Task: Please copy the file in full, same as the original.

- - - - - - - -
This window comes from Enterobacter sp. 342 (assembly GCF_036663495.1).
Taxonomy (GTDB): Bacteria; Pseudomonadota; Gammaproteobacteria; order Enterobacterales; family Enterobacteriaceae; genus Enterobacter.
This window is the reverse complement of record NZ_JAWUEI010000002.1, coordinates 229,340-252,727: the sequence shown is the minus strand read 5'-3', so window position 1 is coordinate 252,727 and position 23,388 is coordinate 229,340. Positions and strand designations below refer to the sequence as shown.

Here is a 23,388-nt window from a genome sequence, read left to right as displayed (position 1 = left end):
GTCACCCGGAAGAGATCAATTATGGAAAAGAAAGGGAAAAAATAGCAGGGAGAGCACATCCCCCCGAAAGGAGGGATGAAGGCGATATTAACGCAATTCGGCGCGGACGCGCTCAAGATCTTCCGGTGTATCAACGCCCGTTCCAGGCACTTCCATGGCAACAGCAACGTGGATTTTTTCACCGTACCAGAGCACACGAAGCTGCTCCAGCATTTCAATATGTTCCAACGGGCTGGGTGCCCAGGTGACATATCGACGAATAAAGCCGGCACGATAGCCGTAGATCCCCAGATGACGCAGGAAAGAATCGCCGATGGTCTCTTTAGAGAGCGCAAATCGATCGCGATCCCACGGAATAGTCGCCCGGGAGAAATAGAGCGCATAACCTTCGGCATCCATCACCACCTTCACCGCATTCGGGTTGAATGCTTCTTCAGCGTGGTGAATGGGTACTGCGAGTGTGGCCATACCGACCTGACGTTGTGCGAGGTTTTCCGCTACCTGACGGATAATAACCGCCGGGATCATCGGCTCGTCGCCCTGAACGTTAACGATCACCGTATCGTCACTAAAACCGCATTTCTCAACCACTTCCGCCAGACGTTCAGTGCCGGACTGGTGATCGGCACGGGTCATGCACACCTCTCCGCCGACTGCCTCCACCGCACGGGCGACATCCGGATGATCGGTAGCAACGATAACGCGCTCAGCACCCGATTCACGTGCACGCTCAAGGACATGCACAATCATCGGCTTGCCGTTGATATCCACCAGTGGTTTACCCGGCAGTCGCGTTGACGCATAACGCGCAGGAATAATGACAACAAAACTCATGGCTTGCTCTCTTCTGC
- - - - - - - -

This window comes from Enterobacter sp. 342 (assembly GCF_036663495.1).
Taxonomy (GTDB): Bacteria; Pseudomonadota; Gammaproteobacteria; order Enterobacterales; family Enterobacteriaceae; genus Enterobacter.
This window is the reverse complement of record NZ_JAWUEI010000002.1, coordinates 229,340-252,727: the sequence shown is the minus strand read 5'-3', so window position 1 is coordinate 252,727 and position 23,388 is coordinate 229,340. Positions and strand designations below refer to the sequence as shown.

Here is a 23,388-nt window from a genome sequence, read left to right as displayed (position 1 = left end):
GTCACCCGGAAGAGATCAATTATGGAAAAGAAAGGGAAAAAATAGCAGGGAGAGCACATCCCCCCGAAAGGAGGGATGAAGGCGATATTAACGCAATTCGGCGCGGACGCGCTCAAGATCTTCCGGTGTATCAACGCCCGTTCCAGGCACTTCCATGGCAACAGCAACGTGGATTTTTTCACCGTACCAGAGCACACGAAGCTGCTCCAGCATTTCAATATGTTCCAACGGGCTGGGTGCCCAGGTGACATATCGACGAATAAAGCCGGCACGATAGCCGTAGATCCCCAGATGACGCAGGAAAGAATCGCCGATGGTCTCTTTAGAGAGCGCAAATCGATCGCGATCCCACGGAATAGTCGCCCGGGAGAAATAGAGCGCATAACCTTCGGCATCCATCACCACCTTCACCGCATTCGGGTTGAATGCTTCTTCAGCGTGGTGAATGGGTACTGCGAGTGTGGCCATACCGACCTGACGTTGTGCGAGGTTTTCCGCTACCTGACGGATAATAACCGCCGGGATCATCGGCTCGTCGCCCTGAACGTTAACGATCACCGTATCGTCACTAAAACCGCATTTCTCAACCACTTCCGCCAGACGTTCAGTGCCGGACTGGTGATCGGCACGGGTCATGCACACCTCTCCGCCGACTGCCTCCACCGCACGGGCGACATCCGGATGATCGGTAGCAACGATAACGCGCTCAGCACCCGATTCACGTGCACGCTCAAGGACATGCACAATCATCGGCTTGCCGTTGATATCCACCAGTGGTTTACCCGGCAGTCGCGTTGACGCATAACGCGCAGGAATAATGACAACAAAACTCATGGCTTGCTCTCTTCTGC